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The Drosophila PGC-1α Homolog spargel Modulates the Physiological Effects of Endurance Exercise

  • Martin J. Tinkerhess ,

    Contributed equally to this work with: Martin J. Tinkerhess, Lindsey Healy

    Affiliation Department of Internal Medicine, Institute of Gerontology, University of Michigan Medical School, Ann Arbor, Michigan, United States of America

  • Lindsey Healy ,

    Contributed equally to this work with: Martin J. Tinkerhess, Lindsey Healy

    Affiliation Department of Internal Medicine, Institute of Gerontology, University of Michigan Medical School, Ann Arbor, Michigan, United States of America

  • Matthew Morgan,

    Affiliation Department of Internal Medicine, Institute of Gerontology, University of Michigan Medical School, Ann Arbor, Michigan, United States of America

  • Alyson Sujkowski,

    Affiliation Department of Internal Medicine, Institute of Gerontology, University of Michigan Medical School, Ann Arbor, Michigan, United States of America

  • Erin Matthys,

    Affiliation Department of Internal Medicine, Institute of Gerontology, University of Michigan Medical School, Ann Arbor, Michigan, United States of America

  • Li Zheng,

    Affiliation Department of Internal Medicine, Institute of Gerontology, University of Michigan Medical School, Ann Arbor, Michigan, United States of America

  • Robert J. Wessells

    wessells@umich.edu

    Affiliation Department of Internal Medicine, Institute of Gerontology, University of Michigan Medical School, Ann Arbor, Michigan, United States of America

The Drosophila PGC-1α Homolog spargel Modulates the Physiological Effects of Endurance Exercise

  • Martin J. Tinkerhess, 
  • Lindsey Healy, 
  • Matthew Morgan, 
  • Alyson Sujkowski, 
  • Erin Matthys, 
  • Li Zheng, 
  • Robert J. Wessells
PLOS
x

Abstract

Endurance exercise is an inexpensive intervention that is thought to provide substantial protection against several age-related pathologies, as well as inducing acute changes to endurance capacity and metabolism. Recently, it has been established that endurance exercise induces conserved alterations in physiological capacity in the invertebrate Drosophila model. If the genetic factors underlying these exercise-induced physiological alterations are widely conserved, then invertebrate genetic model systems will become a valuable tool for testing of genetic and pharmacological mimetics for endurance training. Here, we assess whether the Drosophila homolog of the vertebrate exercise response gene PGC-1α spargel (srl) is necessary or sufficient to induce exercise-dependent phenotypes. We find that reduction of srl expression levels acutely compromises negative geotaxis ability and reduces exercise-induced improvement in both negative geotaxis and time to exhaustion. Conversely, muscle/heart specific srl overexpression improves negative geotaxis and cardiac performance in unexercised flies. In addition, we find that srl overexpression mimics some, but not all, exercise-induced phenotypes, suggesting that other factors also act in parallel to srl to regulate exercise-induced physiological changes in muscle and heart.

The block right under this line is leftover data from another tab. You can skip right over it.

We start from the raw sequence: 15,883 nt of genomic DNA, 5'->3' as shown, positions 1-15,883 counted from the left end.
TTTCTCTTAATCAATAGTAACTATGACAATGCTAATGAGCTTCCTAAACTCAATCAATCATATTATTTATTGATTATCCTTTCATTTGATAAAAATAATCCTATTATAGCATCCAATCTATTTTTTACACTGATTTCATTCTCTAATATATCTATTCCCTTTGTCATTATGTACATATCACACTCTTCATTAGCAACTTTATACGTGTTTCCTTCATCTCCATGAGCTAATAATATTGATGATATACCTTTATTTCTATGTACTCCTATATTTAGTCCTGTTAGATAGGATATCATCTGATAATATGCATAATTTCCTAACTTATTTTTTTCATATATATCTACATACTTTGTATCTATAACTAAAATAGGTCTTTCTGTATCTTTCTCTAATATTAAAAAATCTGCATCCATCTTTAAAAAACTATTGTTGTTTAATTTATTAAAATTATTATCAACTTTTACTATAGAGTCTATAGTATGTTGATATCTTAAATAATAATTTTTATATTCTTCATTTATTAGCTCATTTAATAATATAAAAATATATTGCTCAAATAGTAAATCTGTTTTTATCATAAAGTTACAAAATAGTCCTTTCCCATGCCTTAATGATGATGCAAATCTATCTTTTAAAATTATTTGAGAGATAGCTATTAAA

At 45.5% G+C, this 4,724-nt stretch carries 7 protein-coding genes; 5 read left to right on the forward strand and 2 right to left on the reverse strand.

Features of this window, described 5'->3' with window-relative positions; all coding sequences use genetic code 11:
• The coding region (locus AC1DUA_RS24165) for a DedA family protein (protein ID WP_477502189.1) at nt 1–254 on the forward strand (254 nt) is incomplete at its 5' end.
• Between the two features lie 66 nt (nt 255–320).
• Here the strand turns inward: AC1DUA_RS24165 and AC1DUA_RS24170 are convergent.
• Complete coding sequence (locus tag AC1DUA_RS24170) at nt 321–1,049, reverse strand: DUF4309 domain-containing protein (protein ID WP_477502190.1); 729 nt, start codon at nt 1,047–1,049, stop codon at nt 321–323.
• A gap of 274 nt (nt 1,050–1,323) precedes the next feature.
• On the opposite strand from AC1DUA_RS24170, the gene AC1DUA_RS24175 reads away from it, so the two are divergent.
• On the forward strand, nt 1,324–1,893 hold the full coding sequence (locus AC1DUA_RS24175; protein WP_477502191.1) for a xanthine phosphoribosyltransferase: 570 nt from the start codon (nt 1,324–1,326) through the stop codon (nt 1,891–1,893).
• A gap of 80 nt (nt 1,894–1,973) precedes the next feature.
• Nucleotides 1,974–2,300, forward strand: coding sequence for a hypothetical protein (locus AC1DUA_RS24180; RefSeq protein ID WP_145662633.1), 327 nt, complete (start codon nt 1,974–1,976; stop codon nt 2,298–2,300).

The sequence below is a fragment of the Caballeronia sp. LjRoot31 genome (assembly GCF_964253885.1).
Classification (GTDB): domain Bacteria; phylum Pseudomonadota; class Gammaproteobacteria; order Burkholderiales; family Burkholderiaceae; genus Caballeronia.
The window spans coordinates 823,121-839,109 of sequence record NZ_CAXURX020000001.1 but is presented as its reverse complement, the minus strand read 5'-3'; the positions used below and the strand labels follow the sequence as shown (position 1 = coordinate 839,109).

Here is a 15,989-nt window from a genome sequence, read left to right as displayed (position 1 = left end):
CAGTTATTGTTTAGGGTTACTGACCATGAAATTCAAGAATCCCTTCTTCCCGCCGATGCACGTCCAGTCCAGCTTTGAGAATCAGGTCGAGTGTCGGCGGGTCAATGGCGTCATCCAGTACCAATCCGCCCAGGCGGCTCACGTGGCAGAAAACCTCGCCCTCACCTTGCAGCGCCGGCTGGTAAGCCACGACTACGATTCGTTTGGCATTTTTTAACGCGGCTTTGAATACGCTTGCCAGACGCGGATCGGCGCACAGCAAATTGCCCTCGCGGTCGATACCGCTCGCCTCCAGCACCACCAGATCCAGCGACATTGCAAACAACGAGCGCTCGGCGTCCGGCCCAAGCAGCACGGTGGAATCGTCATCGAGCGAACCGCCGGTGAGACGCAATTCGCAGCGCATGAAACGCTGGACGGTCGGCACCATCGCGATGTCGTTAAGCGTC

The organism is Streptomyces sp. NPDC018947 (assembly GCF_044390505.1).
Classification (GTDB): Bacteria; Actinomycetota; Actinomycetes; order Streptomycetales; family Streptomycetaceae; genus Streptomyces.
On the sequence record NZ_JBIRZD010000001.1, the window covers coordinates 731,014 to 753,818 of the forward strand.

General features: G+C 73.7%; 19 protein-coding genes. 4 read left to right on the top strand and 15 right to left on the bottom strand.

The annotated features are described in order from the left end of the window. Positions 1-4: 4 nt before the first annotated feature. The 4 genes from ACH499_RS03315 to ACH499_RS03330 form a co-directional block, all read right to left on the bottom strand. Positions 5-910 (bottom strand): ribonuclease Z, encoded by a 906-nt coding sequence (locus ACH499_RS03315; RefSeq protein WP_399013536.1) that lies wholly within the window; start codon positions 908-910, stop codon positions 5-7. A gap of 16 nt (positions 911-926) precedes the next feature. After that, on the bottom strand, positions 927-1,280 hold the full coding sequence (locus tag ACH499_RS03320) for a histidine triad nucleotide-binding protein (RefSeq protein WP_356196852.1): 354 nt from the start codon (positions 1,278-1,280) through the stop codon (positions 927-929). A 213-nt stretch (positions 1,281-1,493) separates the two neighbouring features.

Introduction

In order to facilitate longitudinal studies across ages in model organisms, we have developed an endurance training paradigm in the short lived, genetically tractable Drosophila system. Trained flies exhibit several physiological phenotypes reminiscent of those seen in vertebrate models, including increased motor capacity, cardiac function, and mitochondrial enzyme activity [1]. However, in order to maximize the advantages of an invertebrate genetic model system, it is first important to establish that known genetic components of vertebrate exercise are, in fact, conserved in invertebrate models such as Drosophila.

The most well-studied genetic factor in the vertebrate response to endurance training is the transcriptional co-factor PGC-1α. Chronic training of mammals results in upregulation of PGC-1α transcript [2], while bouts of exercise acutely increase its nuclear localization [3]. Functionally relevant increases in PGC-1α expression following exercise have been observed in both adipose tissue [4] and muscle [5], [6]. Upregulation of PGC-1α increases mitochondrial biogenesis [7], [8], upregulates mitochondrial gene expression and upregulates fatty acid oxidation [9], [10]. Muscle-specific overexpression of PGC-1α in mice improves exercise ability and significantly increases aerobic capacity without altering whole-body energy expenditure, body weight, or fat mass. [11], [12]. By contrast, deletion of PGC-1α in mice results in reduced mitochondrial number, blunted postnatal muscle growth, reduced muscle performance and reduced exercise capacity [13]. The extent to which these phenotypes are necessary or sufficient components of broader physiological changes that are induced by endurance exercise is not yet fully understood.